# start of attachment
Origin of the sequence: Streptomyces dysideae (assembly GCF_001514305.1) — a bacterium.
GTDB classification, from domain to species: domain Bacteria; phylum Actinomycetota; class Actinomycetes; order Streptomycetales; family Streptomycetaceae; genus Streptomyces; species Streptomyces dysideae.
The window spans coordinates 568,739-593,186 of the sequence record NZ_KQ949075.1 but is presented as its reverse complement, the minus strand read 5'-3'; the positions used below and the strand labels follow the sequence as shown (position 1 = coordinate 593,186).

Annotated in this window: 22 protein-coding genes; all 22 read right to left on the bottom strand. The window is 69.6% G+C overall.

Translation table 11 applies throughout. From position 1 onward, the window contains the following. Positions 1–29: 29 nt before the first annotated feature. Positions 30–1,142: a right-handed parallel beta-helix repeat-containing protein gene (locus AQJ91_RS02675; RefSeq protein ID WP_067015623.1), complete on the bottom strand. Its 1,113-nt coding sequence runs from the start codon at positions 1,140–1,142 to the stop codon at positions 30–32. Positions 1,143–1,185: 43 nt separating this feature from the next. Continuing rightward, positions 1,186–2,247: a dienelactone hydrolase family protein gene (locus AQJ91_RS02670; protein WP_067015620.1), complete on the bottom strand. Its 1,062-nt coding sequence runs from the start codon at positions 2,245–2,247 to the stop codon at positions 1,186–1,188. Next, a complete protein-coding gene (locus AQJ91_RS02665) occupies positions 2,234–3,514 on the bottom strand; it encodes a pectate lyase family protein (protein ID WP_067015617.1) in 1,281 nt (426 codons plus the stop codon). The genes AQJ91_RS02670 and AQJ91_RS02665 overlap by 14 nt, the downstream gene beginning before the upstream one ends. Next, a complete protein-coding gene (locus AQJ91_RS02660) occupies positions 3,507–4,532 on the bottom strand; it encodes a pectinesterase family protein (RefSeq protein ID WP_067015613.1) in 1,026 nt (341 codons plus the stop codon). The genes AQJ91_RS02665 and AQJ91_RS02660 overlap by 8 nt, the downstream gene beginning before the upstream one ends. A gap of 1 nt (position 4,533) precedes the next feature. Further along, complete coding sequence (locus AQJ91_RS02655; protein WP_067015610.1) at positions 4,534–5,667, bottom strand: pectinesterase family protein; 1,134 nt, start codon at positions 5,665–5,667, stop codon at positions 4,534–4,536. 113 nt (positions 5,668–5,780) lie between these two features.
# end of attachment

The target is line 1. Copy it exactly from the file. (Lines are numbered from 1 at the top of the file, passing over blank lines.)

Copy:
Origin of the sequence: Streptomyces dysideae (assembly GCF_001514305.1) — a bacterium.